A new brain-computer interface (BCI) can turn'mental handwriting' – the act of imagining yourself wiring on a piece of paper – into text on a screen in real time. The breakthrough system, developed by US researchers, uses a computer to decode attempted handwriting movements from signals in the brain. The signals are detected by tiny square electrode arrays roughly the size of a baby aspirin pill, which have been inserted into the brain. Researchers say the system could allow people with paralysis who don't have use of their hands or fingers to rapidly type messages. In a clinical trial, a paralysed man used the BCI to write text on a computer screen just by thinking about the movements involved in handwriting.
Stanford University researchers are enrolling participants in a pioneering study investigating the feasibility of allowing people with paralysis to use a technology that interfaces directly with the brain to control computer cursors, robotic arms and other assistive devices. Those eligible to enroll in the trial include people with weakness of all four limbs resulting from cervical spinal cord injury, brainstem stroke, muscular dystrophy, or motor neuron disease, such as amyotrophic lateral sclerosis (Lou Gehrig's disease). The pilot clinical trial, known as BrainGate2,* is based on technology developed at Brown University and is led by researchers at Massachusetts General Hospital, Brown and the Providence Veterans Affairs Medical Center. The researchers have now invited the Stanford team to establish the only trial site outside of New England. Under development since 2002, BrainGate is a combination of hardware and software that directly senses electrical signals in the brain that control movement.
John Scalzi's science fiction novel Lock In predicts a near future where people with complete body paralysis can live meaningful, authentic lives thanks to (fictional) advances in brain-computer interfaces. A new study by researchers at Stanford University might be the first step towards such a reality. Using brain-computer interfaces (BCI) to help people with paralysis communicate isn't completely new. But getting people using it to have a complex conversation is. This study's participants were able to output words at a much faster, more accurate rate than ever recorded thanks to the advanced technique.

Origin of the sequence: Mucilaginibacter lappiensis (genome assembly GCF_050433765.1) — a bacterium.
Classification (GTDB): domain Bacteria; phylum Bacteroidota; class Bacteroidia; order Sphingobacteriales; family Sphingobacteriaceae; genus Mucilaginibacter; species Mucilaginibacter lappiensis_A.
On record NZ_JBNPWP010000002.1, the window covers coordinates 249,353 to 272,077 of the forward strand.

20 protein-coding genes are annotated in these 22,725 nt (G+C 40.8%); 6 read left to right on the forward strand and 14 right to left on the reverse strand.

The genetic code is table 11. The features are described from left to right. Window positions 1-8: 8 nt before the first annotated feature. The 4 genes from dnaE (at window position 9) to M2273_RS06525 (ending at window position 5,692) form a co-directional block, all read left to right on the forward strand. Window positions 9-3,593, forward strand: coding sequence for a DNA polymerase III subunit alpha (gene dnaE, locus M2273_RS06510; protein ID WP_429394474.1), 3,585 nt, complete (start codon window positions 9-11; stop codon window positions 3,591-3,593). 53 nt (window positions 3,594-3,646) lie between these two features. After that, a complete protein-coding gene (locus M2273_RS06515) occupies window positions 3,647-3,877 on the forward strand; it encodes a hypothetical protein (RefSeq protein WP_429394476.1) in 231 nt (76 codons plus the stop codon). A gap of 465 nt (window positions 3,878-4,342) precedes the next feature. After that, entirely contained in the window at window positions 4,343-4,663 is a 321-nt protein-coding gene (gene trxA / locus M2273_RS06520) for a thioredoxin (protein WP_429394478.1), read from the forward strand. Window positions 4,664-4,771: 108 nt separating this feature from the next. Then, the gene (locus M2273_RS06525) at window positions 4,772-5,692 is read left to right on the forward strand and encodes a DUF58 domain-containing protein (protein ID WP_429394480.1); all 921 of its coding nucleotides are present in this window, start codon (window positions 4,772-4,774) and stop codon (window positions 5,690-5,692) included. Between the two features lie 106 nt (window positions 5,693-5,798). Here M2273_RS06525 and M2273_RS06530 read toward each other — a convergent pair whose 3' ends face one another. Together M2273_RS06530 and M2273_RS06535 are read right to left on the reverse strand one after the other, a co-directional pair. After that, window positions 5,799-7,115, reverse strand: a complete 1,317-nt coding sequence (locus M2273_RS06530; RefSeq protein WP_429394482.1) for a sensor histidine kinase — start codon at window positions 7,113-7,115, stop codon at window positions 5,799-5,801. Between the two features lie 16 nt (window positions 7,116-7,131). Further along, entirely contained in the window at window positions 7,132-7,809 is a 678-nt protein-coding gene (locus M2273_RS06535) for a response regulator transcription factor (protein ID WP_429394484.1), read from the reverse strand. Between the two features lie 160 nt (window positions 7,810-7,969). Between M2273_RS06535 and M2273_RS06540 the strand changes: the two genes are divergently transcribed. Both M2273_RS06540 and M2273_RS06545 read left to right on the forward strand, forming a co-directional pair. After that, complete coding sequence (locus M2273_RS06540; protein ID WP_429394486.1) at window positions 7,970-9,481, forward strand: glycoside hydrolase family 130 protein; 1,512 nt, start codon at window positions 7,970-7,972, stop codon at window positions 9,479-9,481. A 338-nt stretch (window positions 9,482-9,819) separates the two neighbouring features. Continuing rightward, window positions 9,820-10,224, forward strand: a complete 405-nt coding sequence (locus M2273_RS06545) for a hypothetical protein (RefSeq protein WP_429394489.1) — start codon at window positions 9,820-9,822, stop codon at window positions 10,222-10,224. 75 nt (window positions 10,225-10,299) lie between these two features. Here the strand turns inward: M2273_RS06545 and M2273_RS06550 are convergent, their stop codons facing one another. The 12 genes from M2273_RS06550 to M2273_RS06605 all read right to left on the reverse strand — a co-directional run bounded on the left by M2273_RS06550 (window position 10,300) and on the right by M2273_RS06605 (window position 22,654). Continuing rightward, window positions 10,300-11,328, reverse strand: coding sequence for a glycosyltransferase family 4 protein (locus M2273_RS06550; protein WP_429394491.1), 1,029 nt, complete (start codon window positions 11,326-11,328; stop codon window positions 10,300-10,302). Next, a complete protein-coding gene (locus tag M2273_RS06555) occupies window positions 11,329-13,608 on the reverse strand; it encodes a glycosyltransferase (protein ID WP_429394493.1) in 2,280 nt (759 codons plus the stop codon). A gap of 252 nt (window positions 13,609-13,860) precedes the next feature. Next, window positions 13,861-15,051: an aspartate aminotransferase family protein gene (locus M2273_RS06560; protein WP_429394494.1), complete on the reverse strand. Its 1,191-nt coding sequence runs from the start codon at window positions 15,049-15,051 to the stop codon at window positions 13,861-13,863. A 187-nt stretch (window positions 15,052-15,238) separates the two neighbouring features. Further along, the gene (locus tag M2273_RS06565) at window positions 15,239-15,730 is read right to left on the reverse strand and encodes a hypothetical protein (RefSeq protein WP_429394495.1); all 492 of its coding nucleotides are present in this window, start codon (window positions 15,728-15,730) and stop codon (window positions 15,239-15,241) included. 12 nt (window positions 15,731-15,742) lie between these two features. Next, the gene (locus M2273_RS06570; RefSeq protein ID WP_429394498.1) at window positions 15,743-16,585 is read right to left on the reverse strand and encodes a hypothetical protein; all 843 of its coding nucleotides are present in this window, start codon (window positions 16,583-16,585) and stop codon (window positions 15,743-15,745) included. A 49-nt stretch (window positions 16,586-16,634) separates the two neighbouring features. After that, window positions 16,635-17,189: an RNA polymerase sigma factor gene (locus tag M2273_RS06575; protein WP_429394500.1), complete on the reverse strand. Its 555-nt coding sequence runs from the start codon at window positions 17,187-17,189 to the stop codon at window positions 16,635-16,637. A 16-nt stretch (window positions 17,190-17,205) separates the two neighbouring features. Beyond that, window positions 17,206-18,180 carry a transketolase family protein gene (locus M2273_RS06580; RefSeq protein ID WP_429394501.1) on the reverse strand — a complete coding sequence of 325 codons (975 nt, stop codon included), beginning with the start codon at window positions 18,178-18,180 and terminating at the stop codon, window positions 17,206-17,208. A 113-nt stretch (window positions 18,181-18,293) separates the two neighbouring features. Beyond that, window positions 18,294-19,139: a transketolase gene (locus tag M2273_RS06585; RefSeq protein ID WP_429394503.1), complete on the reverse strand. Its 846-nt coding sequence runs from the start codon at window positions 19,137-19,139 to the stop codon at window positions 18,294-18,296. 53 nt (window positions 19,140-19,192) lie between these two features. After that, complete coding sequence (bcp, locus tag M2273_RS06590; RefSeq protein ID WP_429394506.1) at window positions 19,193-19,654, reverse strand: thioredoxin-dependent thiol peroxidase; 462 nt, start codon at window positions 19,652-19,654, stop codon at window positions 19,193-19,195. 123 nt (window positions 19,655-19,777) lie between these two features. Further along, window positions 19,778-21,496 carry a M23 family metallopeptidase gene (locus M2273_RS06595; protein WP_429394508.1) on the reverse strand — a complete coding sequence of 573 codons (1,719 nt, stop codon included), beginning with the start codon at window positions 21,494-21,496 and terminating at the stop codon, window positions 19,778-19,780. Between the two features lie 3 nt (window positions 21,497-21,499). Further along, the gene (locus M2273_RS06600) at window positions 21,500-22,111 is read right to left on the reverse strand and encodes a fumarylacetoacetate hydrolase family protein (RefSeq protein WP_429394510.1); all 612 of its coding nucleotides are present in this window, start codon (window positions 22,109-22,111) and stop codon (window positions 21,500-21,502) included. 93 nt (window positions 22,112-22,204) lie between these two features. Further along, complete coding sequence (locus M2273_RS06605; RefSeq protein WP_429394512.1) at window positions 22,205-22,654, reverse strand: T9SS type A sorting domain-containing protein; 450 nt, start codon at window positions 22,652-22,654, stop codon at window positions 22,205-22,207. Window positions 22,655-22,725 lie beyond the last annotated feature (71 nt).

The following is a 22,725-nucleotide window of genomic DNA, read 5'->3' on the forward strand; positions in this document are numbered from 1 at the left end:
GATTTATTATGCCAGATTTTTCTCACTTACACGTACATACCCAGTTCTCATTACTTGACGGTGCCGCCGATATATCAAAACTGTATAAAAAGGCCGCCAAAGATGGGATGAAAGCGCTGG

For the first time, researchers have deciphered the brain activity associated with trying to write letters by hand. Working with a participant with paralysis who has sensors implanted in his brain, the team used an algorithm to identify letters as he attempted to write them. Then, the system displayed the text on a screen -- in real time. The innovation could, with further development, let people with paralysis rapidly type without using their hands, says study coauthor Krishna Shenoy, a Howard Hughes Medical Institute Investigator at Stanford University who jointly supervised the work with Jaimie Henderson, a Stanford neurosurgeon. By attempting handwriting, the study participant typed 90 characters per minute -- more than double the previous record for typing with such a "brain-computer interface," Shenoy and his colleagues report in the journal Nature on May 12, 2021.
For the first time ever, neuroscientists have translated the cognitive signals associated with handwriting into text, and in real time. The new technique is more than twice as fast than the previous method, allowing a paralyzed man to text at a rate of 90 characters per minute. Researchers with the BrainGate collaboration have developed a system that could eventually "allow people with severe speech and motor impairments to communicate by text, email, or other forms of writing," according to Jaimie Henderson, co-director of the Neural Prosthetics Translational Laboratory at Stanford University and a co-author of the new Nature study. Brain signals induced by thoughts associated with handwriting were translated into text in real time, allowing a paralyzed man to text at a rate of 16 words per minute. The system uses brain implants and a machine learning algorithm to decode brain signals associated with handwriting. The BrainGate consortium has made key contributions to the development of brain-computer interfaces (BCIs) over the years, including a sophisticated brain-controlled robotic arm that was showcased in 2012 and a newly announced high-bandwidth wireless BCI for humans.